IBM, NVDIA, Oak Ridge Labs and the Summit of Supercomputing
Supercomputers and other top-end high performance computing (HPC) installations have long defined and delivered the bleeding edge of compute performance. However, the underlying systems in those projects often reflect and portend broader changes in the commercial IT marketplace.
That was certainly the case during the steady move away from the proprietary technologies and highly customized systems that once ruled supercomputing toward servers leveraging Intel and AMD x86 CPUs and other Industry Standard components. As a result of those changes, supercomputing and HPC have become increasingly affordable and available for mainstream use cases.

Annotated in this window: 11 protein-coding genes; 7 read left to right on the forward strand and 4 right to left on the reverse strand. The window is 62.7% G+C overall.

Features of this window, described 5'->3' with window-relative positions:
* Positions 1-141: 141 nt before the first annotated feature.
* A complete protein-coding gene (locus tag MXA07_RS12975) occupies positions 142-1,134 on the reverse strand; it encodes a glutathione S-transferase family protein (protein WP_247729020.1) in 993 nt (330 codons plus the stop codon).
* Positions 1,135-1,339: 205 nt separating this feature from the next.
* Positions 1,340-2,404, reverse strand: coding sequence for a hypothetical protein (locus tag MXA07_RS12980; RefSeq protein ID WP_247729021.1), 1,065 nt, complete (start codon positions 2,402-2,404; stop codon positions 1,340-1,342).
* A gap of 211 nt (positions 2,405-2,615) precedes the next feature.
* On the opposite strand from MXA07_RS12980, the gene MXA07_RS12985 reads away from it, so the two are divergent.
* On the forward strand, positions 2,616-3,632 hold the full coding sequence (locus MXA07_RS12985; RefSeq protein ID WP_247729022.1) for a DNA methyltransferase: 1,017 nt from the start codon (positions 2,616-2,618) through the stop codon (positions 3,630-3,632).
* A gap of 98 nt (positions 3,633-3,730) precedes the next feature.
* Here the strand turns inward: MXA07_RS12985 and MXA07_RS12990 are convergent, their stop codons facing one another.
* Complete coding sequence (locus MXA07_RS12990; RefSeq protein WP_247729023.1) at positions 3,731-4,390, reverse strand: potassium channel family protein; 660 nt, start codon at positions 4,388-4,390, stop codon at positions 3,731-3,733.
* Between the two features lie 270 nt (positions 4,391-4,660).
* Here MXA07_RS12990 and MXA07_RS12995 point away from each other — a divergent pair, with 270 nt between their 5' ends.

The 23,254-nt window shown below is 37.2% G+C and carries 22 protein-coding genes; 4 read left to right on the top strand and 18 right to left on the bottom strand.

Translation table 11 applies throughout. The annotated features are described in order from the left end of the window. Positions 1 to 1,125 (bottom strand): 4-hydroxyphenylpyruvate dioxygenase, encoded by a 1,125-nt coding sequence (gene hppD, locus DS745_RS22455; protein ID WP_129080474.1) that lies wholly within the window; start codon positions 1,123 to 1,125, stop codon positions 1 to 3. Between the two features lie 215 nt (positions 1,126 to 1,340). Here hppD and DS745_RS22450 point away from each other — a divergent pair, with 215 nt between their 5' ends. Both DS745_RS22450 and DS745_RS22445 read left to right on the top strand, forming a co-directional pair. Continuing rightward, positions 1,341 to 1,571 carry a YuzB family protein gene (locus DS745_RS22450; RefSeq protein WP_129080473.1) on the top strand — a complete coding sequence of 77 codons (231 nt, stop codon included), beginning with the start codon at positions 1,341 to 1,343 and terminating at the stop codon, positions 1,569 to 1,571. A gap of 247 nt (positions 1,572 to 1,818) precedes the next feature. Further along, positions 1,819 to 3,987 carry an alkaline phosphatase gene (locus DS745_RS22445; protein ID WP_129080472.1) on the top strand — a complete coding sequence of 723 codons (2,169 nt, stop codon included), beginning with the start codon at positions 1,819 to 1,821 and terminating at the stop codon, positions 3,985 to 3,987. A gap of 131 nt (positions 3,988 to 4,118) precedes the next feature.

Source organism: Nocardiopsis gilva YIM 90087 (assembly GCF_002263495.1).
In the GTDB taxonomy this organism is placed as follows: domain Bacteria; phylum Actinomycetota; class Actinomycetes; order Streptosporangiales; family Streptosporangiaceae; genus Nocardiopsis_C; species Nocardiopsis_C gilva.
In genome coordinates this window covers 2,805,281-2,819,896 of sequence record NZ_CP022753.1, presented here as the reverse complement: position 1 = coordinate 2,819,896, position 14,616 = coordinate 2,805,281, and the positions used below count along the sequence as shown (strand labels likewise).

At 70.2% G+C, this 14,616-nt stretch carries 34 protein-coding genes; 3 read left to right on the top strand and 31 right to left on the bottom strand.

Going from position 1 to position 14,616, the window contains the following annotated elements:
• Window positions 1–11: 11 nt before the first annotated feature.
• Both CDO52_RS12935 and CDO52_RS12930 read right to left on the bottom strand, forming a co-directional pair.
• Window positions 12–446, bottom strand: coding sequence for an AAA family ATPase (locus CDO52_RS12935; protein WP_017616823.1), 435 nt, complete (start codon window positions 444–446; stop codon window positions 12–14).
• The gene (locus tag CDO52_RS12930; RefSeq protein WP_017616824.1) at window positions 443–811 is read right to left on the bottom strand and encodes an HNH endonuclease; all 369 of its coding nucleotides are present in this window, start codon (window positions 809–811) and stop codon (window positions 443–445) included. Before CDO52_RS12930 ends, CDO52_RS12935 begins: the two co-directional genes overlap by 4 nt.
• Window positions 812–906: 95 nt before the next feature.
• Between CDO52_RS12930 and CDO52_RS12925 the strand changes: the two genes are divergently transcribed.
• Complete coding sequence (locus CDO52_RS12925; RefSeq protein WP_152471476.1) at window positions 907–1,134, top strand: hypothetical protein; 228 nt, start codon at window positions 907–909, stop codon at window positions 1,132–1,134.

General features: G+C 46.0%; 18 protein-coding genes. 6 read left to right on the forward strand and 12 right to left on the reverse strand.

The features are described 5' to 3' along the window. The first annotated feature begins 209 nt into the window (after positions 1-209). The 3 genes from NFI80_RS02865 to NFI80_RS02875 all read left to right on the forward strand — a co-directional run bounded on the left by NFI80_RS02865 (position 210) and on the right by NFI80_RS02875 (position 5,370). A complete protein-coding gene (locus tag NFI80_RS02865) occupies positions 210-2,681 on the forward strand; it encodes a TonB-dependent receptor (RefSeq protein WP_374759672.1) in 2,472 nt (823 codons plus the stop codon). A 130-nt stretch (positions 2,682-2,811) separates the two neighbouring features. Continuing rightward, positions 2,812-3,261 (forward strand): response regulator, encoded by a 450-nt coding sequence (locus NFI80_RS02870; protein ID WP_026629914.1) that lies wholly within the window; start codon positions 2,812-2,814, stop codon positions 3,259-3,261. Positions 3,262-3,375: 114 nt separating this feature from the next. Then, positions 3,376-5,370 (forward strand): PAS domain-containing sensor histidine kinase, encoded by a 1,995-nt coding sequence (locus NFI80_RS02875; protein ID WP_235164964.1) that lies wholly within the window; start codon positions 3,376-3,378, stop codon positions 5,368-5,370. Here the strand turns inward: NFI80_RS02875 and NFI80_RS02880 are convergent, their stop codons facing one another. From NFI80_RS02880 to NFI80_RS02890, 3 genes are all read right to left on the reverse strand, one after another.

A similar fundamental shift is relevant to the new Summit installation revealed this week by the Department of Energy’s (DoE’s) Oak Ridge Laboratory and IBM which now qualifies as the world’s leading supercomputer. Let’s take a closer look at that announcement.
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NOTE: This column was originally published in the Pund-IT Review.